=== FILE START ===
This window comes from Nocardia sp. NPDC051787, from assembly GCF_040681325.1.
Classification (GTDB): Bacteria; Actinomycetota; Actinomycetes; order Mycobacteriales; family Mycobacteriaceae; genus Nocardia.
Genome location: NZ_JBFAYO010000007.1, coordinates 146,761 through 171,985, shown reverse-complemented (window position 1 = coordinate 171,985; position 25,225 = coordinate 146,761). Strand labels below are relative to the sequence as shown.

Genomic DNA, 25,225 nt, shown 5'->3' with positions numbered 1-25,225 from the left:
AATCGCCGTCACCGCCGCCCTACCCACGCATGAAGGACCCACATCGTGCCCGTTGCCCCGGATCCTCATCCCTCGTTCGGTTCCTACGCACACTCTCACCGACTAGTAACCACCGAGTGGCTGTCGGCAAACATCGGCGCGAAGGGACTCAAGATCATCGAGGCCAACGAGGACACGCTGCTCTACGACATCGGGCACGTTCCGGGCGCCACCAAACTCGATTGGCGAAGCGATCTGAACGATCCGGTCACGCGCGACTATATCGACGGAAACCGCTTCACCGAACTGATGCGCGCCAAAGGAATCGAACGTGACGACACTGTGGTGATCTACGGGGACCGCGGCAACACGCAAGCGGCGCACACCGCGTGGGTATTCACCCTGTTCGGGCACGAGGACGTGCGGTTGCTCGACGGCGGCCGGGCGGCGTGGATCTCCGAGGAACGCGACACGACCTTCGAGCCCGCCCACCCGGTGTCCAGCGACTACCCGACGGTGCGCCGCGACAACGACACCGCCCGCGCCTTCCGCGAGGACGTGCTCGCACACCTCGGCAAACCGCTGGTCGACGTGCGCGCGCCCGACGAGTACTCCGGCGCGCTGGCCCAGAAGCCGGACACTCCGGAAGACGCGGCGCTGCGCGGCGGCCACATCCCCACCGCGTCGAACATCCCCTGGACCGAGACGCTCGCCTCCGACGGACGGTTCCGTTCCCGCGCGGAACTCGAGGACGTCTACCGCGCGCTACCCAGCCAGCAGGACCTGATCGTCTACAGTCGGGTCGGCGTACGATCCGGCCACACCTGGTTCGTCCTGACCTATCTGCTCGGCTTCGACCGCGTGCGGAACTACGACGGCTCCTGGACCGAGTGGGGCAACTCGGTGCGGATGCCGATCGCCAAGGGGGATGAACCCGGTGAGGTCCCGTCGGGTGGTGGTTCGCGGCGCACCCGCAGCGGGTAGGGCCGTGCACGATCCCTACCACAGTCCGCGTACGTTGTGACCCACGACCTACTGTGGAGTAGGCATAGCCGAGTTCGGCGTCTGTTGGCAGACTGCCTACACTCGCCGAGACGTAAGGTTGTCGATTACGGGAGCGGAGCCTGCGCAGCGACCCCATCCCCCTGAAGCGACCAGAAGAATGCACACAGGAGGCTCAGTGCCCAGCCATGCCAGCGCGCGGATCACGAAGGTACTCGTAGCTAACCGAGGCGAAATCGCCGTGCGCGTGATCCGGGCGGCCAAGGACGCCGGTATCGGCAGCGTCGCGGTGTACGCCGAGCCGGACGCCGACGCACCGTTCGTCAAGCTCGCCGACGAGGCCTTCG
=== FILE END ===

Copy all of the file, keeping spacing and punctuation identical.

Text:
This window comes from Nocardia sp. NPDC051787, from assembly GCF_040681325.1.
Classification (GTDB): Bacteria; Actinomycetota; Actinomycetes; order Mycobacteriales; family Mycobacteriaceae; genus Nocardia.
Genome location: NZ_JBFAYO010000007.1, coordinates 146,761 through 171,985, shown reverse-complemented (window position 1 = coordinate 171,985; position 25,225 = coordinate 146,761). Strand labels below are relative to the sequence as shown.

Genomic DNA, 25,225 nt, shown 5'->3' with positions numbered 1-25,225 from the left:
AATCGCCGTCACCGCCGCCCTACCCACGCATGAAGGACCCACATCGTGCCCGTTGCCCCGGATCCTCATCCCTCGTTCGGTTCCTACGCACACTCTCACCGACTAGTAACCACCGAGTGGCTGTCGGCAAACATCGGCGCGAAGGGACTCAAGATCATCGAGGCCAACGAGGACACGCTGCTCTACGACATCGGGCACGTTCCGGGCGCCACCAAACTCGATTGGCGAAGCGATCTGAACGATCCGGTCACGCGCGACTATATCGACGGAAACCGCTTCACCGAACTGATGCGCGCCAAAGGAATCGAACGTGACGACACTGTGGTGATCTACGGGGACCGCGGCAACACGCAAGCGGCGCACACCGCGTGGGTATTCACCCTGTTCGGGCACGAGGACGTGCGGTTGCTCGACGGCGGCCGGGCGGCGTGGATCTCCGAGGAACGCGACACGACCTTCGAGCCCGCCCACCCGGTGTCCAGCGACTACCCGACGGTGCGCCGCGACAACGACACCGCCCGCGCCTTCCGCGAGGACGTGCTCGCACACCTCGGCAAACCGCTGGTCGACGTGCGCGCGCCCGACGAGTACTCCGGCGCGCTGGCCCAGAAGCCGGACACTCCGGAAGACGCGGCGCTGCGCGGCGGCCACATCCCCACCGCGTCGAACATCCCCTGGACCGAGACGCTCGCCTCCGACGGACGGTTCCGTTCCCGCGCGGAACTCGAGGACGTCTACCGCGCGCTACCCAGCCAGCAGGACCTGATCGTCTACAGTCGGGTCGGCGTACGATCCGGCCACACCTGGTTCGTCCTGACCTATCTGCTCGGCTTCGACCGCGTGCGGAACTACGACGGCTCCTGGACCGAGTGGGGCAACTCGGTGCGGATGCCGATCGCCAAGGGGGATGAACCCGGTGAGGTCCCGTCGGGTGGTGGTTCGCGGCGCACCCGCAGCGGGTAGGGCCGTGCACGATCCCTACCACAGTCCGCGTACGTTGTGACCCACGACCTACTGTGGAGTAGGCATAGCCGAGTTCGGCGTCTGTTGGCAGACTGCCTACACTCGCCGAGACGTAAGGTTGTCGATTACGGGAGCGGAGCCTGCGCAGCGACCCCATCCCCCTGAAGCGACCAGAAGAATGCACACAGGAGGCTCAGTGCCCAGCCATGCCAGCGCGCGGATCACGAAGGTACTCGTAGCTAACCGAGGCGAAATCGCCGTGCGCGTGATCCGGGCGGCCAAGGACGCCGGTATCGGCAGCGTCGCGGTGTACGCCGAGCCGGACGCCGACGCACCGTTCGTCAAGCTCGCCGACGAGGCCTTCG